In response, on January 13, 2012, I along with several of my colleagues on the Senate Judiciary Committee wrote to Majority Leader Harry Reid expressing our concern that the PROTECT IP Act was moving too quickly. We argued that it was necessary to hear from experts and build consensus before moving forward with this legislation. On January 20, 2012, Majority Leader Reid complied with our request and announced the indefinite postponement of scheduled votes on the PROTECT IP Act. 
I appreciate having the opportunity to represent Texans in the United States Senate and you may be certain that I will oppose any legislation that will censor the Internet or otherwise infringe upon an individual’s First Amendment rights. Thank you for taking the time to contact me. 
United States Senator
517 Hart Senate Office Building
Washington, DC 20510
Tel: (202) 224-2934
Fax: (202) 228-2856

24 January 2012

PIPA & SOPA: Constituent Response From Senator Kay Bailey Hutchison

Dear Friend: 
Thank you for contacting me regarding S. 968, the Preventing Real Online Threats to Economic Creativity and Theft of Intellectual Property Act (the PROTECT IP Act, or PIPA). The parallel, but not identical, legislation in the House of Representatives is H.R. 3261, the Stop Online Piracy Act (SOPA). I welcome your thoughts and comments. 
I did not cosponsor this legislation. By letter, e-mail, and telephone call, thousands of constituents like you have highlighted the potential pitfalls in the bill. 
Senate Majority Leader Harry Reid, who was a strong supporter of PIPA, has withdrawn the bill from Senate floor consideration. I agree with this decision. Although there are legitimate issues to be addressed regarding so-called internet piracy, I believe that several provisions of the current legislation need to be clarified or revised. 
Protecting intellectual property is more challenging than ever before. For example, high speed broadband enables access to the entire catalog of movies, music, books, television, and technology. These protections should not censor free speech, nor should they hinder innovation.
Online promotion of counterfeit goods by foreign entities is also a growing concern. Assessing how to protect copyright, patent, and intellectual property rights — and doing so without infringing on consumers’ legitimate interests — requires dealing with a complex series of problems.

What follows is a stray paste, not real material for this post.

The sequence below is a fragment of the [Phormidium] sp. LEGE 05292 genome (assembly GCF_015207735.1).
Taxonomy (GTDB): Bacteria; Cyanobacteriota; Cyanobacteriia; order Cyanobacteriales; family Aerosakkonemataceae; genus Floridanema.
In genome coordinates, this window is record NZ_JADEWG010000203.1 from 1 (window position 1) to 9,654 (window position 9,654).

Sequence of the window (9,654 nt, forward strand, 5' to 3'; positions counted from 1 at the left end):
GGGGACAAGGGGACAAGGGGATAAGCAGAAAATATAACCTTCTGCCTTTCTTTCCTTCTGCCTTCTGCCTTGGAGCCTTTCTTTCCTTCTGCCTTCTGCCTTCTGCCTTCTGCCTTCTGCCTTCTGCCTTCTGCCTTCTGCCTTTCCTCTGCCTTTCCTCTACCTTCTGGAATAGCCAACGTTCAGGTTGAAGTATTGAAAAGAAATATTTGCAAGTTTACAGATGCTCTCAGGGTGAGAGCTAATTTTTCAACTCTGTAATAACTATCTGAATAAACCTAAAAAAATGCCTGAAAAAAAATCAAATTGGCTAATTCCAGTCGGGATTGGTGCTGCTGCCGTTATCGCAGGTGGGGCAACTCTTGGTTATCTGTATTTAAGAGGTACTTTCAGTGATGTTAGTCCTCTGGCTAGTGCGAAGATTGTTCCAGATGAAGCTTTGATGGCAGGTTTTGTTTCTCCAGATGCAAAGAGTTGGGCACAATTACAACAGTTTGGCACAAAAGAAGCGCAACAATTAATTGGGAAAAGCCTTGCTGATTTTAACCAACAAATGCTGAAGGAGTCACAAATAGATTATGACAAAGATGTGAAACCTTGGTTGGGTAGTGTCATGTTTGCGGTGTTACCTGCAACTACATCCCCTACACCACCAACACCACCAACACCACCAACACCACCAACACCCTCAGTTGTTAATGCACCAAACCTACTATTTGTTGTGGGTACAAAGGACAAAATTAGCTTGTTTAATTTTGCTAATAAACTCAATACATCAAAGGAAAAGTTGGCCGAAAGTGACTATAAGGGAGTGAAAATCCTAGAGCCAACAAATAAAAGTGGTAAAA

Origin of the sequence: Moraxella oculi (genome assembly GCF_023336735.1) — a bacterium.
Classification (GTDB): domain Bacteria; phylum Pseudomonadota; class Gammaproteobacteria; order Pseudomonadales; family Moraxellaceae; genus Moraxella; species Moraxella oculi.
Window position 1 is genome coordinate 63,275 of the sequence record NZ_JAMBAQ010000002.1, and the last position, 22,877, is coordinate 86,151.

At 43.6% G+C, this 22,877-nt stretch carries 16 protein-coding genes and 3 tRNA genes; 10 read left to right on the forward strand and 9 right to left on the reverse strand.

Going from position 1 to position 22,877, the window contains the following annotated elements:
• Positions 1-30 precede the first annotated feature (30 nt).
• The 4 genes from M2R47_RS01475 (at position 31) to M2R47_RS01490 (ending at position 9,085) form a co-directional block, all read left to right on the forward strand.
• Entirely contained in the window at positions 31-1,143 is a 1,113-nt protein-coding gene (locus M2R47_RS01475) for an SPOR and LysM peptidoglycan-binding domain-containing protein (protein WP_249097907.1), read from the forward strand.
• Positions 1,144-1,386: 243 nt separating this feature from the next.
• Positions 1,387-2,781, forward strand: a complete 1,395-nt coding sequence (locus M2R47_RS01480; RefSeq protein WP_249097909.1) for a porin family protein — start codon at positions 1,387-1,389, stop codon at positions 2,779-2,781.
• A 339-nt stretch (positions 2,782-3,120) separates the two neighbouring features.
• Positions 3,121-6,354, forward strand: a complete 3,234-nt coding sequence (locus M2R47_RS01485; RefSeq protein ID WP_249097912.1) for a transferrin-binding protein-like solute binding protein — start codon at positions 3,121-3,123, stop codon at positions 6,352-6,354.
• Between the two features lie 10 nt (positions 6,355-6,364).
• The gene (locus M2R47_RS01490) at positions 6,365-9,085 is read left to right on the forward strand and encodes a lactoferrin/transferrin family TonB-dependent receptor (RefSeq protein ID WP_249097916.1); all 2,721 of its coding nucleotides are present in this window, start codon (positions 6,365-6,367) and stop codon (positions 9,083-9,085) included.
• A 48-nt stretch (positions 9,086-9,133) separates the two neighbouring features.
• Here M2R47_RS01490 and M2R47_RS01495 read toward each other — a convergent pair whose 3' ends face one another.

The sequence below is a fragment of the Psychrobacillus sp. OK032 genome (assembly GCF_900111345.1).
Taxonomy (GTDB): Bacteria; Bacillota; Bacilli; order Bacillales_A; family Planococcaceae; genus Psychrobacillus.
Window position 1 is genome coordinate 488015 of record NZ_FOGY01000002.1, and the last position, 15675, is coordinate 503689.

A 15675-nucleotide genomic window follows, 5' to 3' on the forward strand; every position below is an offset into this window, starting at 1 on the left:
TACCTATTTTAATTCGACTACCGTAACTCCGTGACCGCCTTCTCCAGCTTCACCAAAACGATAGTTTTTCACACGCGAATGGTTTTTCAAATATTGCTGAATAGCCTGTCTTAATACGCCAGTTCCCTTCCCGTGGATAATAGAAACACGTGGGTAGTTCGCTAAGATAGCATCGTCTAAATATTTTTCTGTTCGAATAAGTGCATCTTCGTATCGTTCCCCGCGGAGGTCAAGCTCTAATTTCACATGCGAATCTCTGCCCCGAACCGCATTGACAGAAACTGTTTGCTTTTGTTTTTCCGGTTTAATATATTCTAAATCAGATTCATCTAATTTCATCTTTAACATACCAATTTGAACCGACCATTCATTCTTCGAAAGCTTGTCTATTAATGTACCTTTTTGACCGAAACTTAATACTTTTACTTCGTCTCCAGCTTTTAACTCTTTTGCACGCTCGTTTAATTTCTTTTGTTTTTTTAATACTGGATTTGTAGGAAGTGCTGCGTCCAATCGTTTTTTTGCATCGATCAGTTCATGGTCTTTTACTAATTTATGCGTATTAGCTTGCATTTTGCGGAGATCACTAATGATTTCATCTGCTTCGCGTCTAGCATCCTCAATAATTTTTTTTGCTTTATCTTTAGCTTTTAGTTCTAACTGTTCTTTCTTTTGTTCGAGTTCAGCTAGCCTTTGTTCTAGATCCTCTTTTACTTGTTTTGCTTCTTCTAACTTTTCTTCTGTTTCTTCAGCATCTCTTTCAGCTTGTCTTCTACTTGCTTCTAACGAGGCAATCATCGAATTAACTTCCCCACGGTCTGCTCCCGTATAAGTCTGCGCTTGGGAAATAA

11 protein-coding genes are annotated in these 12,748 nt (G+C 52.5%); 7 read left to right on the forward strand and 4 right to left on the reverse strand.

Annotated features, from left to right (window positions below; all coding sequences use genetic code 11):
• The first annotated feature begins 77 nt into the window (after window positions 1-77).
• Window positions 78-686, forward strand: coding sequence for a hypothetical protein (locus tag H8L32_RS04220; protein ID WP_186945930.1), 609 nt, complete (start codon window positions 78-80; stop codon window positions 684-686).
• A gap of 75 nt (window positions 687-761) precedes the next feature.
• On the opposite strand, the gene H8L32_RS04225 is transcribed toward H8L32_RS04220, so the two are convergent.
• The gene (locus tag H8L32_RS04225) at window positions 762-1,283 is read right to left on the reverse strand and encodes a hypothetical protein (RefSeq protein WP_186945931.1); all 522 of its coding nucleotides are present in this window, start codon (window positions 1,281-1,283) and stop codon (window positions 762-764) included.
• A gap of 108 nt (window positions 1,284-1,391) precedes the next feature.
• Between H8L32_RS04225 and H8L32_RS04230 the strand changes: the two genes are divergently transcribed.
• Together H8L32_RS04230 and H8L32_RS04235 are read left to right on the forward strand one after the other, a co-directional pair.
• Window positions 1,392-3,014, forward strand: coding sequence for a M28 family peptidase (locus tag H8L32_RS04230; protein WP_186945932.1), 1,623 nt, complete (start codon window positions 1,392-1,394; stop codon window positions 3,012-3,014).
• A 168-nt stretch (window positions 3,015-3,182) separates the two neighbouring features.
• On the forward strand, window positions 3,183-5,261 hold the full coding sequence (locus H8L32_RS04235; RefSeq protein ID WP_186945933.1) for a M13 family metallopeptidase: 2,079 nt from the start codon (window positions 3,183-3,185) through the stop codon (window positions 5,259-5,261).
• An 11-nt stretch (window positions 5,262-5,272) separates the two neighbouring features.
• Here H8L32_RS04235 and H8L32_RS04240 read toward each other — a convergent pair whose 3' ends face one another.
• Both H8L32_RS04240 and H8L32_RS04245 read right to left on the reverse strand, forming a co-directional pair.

Please be assured that I will keep your views in mind should this bill or related legislation be reported to the floor for action by the full Senate. I appreciate hearing from you, and I hope that you will not hesitate to contact me on any issue that is important to you. 
Kay Bailey Hutchison
United States Senator
284 Russell Senate Office Building
Washington, DC 20510
202-224-5922 (tel)
202-224-0776 (fax)

If you would like more information about issues pending before the Senate, please visit the Senator's website at http://hutchison.senate.gov. You will find articles, floor statements, press releases, and weekly columns on current events. 
Thank you.

16 January 2012

If you could add any 2 players from the Packers' lineup who would they be?

Even though it is our defense that is bleeding, for me, there is no question, my 2 favorite professional American Football players that are not currently Green Bay Packers:
  1. Troy Polamalu
  2. Rob Gronkowski
Who would you choose and why?

06 January 2012

My 2012 NFL Playoffs & Super Bowl Brackets


  • New York Giants vs. Atlanta Falcons: Falcons Win
  • New Orleans Saints vs. Detroit Lions: Lions Win


  • Denver Broncos vs. Pittsburgh Steelers: Broncos Win
  • Houston Texans vs. Cincinnati Bengals: Texans Win


  • Green Bay Packers vs. Detroit Lions: Packers Win
  • San Francisco 49ers vs. Atlanta Falcons: Falcons Win


  • New England Patriots vs. Denver Broncos: Patriots Win
  • Baltimore Ravens vs. Houston Texans: Texans Win


  • Green Bay Packers vs. Atlanta Falcons: Packers Win


  • New England Patriots vs. Houston Texans: Texans Win


  • Green Bay Packers vs. Houston Texans: Packers Win

02 January 2012

Too Lazy to Research a Candidate? (I'm so lazy that I just re-blogged this same post 4 years later!)

Just tell the computer what's important to you. This is a really simple way to find out which candidates share your views....

My Results:

ScoreCandidateDisagreements, Unknowns, Other
45PaulDisagreements: (7)
Unknowns/Other: (1)
27KucinichDisagreements: (9)
Unknowns/Other: (0)
22BidenDisagreements: (9)
Unknowns/Other: (4)
20GravelDisagreements: (7)
Unknowns/Other: (6)
17ObamaDisagreements: (9)
Unknowns/Other: (4)
17ClintonDisagreements: (11)
Unknowns/Other: (0)
16BrownbackDisagreements: (9)
Unknowns/Other: (3)
14EdwardsDisagreements: (11)
Unknowns/Other: (2)
13DoddDisagreements: (10)
Unknowns/Other: (3)
10RichardsonDisagreements: (10)
Unknowns/Other: (3)
2CoxDisagreements: (9)
Unknowns/Other: (9)
-20T. Thompson9/14

The Orthodox Scouter Allows Sharing Only with Attribution